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He has much time for intellectual improvement and reflection. Constantly surrounded by the varied and varying beauties of nature, and the never ceasing and harmonious operations of her laws, his mind is led to contemplate the wisdom of the great Architect of worlds, and the natural philosophy of the universe. Aloof from the commoving arena of public life, and yet, through the medium of that magic engine, the PRESS, made acquainted with the scenes that are passing there, he is able to form a dispassionate and deliberate conclusion upon the various topics that concern the good and glory of his country. In his retired domicil, he is less exposed to the baneful influence of that cor rupt and corrupting party spirit, which is raised by the whirlwind of selfish ambition, and rides on the tornado of faction. Before he is roused to a participation in violent public action, he bears much, reflects deeply, and resolves nobly. But when the oppression of rulers becomes so intolerable, as to induce the farmers of a country to leave their ploughs and peaceful firesides, and draw the avenging sword-let them beware—the day of retribution is at hand.
Above all other occupations, that of agriculture enables those who pursue it, to live in a fuller, freer, purer enjoyment of religion. It is less exposed to temptations, calculated to lead frail men from the paths of virtue. If multitudes, who are hard run to get bread, would leave our pent up cities, and occupy and improve the millions of fine land in our country, yet unlocated, it would greatly enhance individual happiness and public good. Try it, ye starved ones—if you are disappointed, then I am no prophet, or the son of a prophet.
Ambition is at distance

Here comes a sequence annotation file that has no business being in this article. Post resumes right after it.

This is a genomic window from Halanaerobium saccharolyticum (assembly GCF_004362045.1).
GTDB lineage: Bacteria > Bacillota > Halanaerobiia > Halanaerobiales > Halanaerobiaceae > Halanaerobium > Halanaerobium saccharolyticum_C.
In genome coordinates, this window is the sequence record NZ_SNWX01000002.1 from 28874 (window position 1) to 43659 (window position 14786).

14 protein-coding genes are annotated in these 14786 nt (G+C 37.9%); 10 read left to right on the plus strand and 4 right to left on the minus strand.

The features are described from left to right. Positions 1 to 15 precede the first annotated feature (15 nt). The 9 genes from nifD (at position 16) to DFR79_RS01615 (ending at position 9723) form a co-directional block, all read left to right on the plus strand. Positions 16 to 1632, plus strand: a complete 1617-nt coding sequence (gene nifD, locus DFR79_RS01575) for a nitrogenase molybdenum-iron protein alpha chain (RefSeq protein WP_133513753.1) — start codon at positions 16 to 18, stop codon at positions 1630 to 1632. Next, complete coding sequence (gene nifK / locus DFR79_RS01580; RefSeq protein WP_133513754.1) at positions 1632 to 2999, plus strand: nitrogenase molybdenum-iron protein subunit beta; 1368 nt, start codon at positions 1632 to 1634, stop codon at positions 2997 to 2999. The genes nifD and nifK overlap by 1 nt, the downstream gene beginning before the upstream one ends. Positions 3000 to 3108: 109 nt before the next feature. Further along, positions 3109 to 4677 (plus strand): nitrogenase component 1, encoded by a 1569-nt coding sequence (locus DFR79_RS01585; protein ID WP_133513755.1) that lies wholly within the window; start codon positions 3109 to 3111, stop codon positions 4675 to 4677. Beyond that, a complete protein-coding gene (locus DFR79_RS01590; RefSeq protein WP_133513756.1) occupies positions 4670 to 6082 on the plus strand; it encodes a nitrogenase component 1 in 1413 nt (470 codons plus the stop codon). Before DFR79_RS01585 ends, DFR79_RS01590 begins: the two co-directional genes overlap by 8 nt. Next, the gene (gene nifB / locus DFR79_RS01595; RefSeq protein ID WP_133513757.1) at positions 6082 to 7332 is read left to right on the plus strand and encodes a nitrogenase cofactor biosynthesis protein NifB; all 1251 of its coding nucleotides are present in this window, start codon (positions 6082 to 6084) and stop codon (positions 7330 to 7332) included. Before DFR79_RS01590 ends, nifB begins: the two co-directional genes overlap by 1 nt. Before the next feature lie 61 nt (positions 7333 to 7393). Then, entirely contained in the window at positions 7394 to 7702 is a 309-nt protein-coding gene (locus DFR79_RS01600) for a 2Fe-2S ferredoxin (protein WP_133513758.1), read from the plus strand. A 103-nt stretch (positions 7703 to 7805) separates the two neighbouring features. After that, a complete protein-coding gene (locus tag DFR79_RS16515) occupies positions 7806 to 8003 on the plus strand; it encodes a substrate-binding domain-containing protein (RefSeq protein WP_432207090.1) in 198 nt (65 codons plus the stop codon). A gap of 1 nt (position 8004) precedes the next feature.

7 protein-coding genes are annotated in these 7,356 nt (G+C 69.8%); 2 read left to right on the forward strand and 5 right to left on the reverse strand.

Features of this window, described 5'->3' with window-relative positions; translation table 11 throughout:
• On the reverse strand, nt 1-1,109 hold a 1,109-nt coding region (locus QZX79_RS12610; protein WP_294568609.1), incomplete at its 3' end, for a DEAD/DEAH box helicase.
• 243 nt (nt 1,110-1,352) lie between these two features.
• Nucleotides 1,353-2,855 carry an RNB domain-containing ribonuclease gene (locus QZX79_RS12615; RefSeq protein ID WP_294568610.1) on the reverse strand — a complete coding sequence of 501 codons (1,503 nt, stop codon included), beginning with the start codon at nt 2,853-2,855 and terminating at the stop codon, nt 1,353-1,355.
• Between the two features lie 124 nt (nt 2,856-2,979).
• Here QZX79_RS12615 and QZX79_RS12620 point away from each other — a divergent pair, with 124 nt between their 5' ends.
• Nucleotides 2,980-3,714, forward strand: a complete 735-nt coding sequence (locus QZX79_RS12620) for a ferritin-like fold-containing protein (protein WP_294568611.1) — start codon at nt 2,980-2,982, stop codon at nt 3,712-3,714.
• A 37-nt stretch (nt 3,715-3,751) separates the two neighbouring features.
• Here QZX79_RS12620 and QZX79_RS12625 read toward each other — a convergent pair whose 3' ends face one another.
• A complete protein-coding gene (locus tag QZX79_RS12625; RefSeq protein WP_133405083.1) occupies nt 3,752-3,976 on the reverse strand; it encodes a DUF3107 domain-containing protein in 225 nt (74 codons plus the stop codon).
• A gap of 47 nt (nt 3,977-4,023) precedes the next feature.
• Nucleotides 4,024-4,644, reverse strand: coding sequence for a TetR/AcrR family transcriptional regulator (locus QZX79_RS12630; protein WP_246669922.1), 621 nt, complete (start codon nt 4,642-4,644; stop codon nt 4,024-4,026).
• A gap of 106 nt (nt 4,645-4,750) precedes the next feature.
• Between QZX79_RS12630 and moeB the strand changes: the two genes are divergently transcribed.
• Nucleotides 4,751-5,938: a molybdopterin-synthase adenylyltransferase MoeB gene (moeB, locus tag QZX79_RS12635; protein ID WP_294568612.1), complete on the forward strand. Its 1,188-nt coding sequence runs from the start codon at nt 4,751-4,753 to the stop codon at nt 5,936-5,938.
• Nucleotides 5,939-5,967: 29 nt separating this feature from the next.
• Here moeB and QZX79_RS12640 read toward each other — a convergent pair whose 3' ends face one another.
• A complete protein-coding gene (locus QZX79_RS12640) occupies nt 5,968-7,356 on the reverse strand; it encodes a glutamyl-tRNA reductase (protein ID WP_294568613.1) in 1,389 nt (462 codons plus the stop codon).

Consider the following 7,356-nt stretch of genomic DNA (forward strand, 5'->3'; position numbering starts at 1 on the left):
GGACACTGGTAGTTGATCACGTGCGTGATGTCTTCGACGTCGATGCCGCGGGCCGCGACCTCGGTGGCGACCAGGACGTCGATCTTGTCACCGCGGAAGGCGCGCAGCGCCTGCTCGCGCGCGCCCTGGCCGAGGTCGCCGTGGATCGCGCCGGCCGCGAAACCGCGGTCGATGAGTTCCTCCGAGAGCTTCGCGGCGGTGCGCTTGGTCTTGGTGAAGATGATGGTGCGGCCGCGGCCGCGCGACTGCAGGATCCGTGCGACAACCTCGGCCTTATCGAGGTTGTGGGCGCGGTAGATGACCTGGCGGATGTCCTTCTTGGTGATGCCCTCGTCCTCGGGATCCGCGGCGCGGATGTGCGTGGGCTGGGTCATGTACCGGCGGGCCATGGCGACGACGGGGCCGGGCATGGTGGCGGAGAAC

Some conceited wights, who study party politics more than philosophy or ethics, call all the laudable desires of the human heart, ambition, aiming to strip the monster of its deformity, that they may use it, as the livery of heaven to serve the devil in. The former are based on philanthropy, the latter, on selfishness. Lexicographers define ambition to be, an earnest desire of power, honour, preferment, pride. The honour that is awarded to power, is of doubtful gender, and the power that is acquired by ambition, is held by a slender tenure, a mere rope of sand. Its hero often receives the applause of the multitude one day, and its execrations the next. The summit of vain ambition is often the depth of misery. Based on a sandy foundation, it falls before the blasts of envy, and the tornado of faction. It is inflated by a gaseous thirst for power, like a balloon with hydrogen, and is in constant danger of being exploded, by the very element that causes its elevation. It eschews charity, and deals largely in the corrosive sublimate of falsehood, the aquafortis of envy, the elixir vitriol of revenge, and the asafoetida of duplicity. Like the kite, it cannot rise in a calm, and requires a constant wind to preserve its upward course. The fulcrum of ignorance, and the lever of party spirit, form its magic power. An astute writer has well observed, that "ambition makes the same mistake concerning power, that avarice makes relative to wealth." The ambitious man begins, by accumulating it as the desideratum of happiness, and ends his career in the midst of exertions to obtain more. So ended the onward and upward career of Napoleon-his life, a modern wonder his fate, a fearful warning-his death, a scene of gloom. Power is gained as a means of enjoyment, but oftener than otherwise, is its fell destroyer. Like the viper in the fable, it is prone to sting those who warm it into life. History fully demonstrates these propositions. Hyder Ali was in the habit of starting frightfully in his sleep. His confidential friend and attendant asked the reason. He replied, “ My friend, the state of a beggar is more delightful than my envied monarchy-awake, he sees no conspirators—asleep, he dreams of no assassins.” Ambition, like the gold of the miser, is the sepulchre of all the other passions of the man.